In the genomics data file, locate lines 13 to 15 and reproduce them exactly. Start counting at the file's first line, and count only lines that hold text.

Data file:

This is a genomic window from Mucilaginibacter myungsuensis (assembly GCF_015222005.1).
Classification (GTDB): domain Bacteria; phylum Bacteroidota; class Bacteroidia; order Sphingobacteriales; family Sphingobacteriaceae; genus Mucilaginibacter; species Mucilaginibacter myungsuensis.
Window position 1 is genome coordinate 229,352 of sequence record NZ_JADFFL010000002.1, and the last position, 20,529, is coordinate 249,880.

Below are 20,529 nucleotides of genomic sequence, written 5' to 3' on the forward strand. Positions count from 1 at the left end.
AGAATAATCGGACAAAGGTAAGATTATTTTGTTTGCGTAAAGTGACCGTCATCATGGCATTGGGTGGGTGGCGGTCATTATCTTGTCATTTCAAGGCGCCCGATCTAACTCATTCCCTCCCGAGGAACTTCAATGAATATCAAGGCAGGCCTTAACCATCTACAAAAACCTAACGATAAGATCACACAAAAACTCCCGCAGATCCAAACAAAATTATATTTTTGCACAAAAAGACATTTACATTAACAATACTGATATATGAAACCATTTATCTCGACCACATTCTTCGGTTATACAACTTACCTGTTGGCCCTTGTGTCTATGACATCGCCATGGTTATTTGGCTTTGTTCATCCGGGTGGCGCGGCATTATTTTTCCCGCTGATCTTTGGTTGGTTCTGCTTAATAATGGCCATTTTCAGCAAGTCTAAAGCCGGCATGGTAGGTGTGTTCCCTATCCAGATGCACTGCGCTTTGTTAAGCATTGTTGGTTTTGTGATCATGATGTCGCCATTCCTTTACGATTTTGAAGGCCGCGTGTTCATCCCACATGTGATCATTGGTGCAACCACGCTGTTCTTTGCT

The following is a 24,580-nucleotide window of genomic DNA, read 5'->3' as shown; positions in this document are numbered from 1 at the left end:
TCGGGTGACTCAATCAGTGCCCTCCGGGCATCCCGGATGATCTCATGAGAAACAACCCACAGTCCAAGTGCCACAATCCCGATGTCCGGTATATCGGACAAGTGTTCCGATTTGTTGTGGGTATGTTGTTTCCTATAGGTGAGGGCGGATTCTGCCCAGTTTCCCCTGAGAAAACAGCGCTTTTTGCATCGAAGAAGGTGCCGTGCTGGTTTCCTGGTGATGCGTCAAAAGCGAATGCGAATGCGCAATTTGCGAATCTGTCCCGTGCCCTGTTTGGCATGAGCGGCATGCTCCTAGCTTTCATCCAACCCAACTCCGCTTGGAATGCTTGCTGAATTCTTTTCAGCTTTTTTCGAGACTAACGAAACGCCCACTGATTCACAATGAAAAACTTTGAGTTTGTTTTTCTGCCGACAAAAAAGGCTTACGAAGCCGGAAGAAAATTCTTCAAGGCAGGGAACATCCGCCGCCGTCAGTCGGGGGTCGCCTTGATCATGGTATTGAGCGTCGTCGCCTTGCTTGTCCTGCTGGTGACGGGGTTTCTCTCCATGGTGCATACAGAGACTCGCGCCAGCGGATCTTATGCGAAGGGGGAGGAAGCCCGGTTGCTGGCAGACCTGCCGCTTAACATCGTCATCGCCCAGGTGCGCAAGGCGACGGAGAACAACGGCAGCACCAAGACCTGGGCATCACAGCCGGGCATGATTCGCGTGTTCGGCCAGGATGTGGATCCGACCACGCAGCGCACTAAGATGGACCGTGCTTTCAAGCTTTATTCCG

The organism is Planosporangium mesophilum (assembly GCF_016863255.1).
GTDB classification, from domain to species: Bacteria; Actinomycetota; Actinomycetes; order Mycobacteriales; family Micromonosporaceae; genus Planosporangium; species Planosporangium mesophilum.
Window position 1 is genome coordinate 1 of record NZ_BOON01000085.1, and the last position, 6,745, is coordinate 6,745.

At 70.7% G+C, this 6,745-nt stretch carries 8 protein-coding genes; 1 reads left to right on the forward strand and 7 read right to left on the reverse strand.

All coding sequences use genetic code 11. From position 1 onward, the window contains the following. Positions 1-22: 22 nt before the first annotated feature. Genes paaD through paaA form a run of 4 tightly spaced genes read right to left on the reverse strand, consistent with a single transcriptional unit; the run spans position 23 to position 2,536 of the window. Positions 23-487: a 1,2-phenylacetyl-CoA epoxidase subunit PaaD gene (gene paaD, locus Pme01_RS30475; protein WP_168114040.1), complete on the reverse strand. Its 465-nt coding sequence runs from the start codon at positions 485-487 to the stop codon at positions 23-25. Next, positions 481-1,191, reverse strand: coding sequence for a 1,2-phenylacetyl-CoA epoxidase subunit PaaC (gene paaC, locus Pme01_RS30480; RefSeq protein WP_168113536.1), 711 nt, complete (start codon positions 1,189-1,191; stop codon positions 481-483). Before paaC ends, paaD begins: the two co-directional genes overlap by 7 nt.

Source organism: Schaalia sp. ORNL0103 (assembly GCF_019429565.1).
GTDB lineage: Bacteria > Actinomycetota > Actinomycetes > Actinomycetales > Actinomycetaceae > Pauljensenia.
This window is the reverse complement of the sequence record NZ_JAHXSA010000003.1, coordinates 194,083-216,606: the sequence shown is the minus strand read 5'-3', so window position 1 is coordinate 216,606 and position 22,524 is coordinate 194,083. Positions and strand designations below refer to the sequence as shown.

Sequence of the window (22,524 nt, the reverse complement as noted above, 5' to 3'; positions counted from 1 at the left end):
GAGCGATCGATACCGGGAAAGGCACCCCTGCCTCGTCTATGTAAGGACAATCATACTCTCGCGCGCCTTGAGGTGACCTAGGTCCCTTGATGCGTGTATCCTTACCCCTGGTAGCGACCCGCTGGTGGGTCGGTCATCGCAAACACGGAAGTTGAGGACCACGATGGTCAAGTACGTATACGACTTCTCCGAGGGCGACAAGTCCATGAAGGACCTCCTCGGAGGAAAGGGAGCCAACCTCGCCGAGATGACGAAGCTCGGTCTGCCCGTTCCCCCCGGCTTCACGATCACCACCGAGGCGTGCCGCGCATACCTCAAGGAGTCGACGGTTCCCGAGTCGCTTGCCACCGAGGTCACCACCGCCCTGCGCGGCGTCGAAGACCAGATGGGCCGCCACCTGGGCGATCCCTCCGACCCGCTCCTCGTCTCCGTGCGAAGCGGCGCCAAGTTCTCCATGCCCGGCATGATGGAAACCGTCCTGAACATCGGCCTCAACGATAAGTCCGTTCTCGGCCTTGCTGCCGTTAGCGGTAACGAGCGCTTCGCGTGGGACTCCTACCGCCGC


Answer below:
Source organism: Schaalia sp. ORNL0103 (assembly GCF_019429565.1).
GTDB lineage: Bacteria > Actinomycetota > Actinomycetes > Actinomycetales > Actinomycetaceae > Pauljensenia.
This window is the reverse complement of the sequence record NZ_JAHXSA010000003.1, coordinates 194,083-216,606: the sequence shown is the minus strand read 5'-3', so window position 1 is coordinate 216,606 and position 22,524 is coordinate 194,083. Positions and strand designations below refer to the sequence as shown.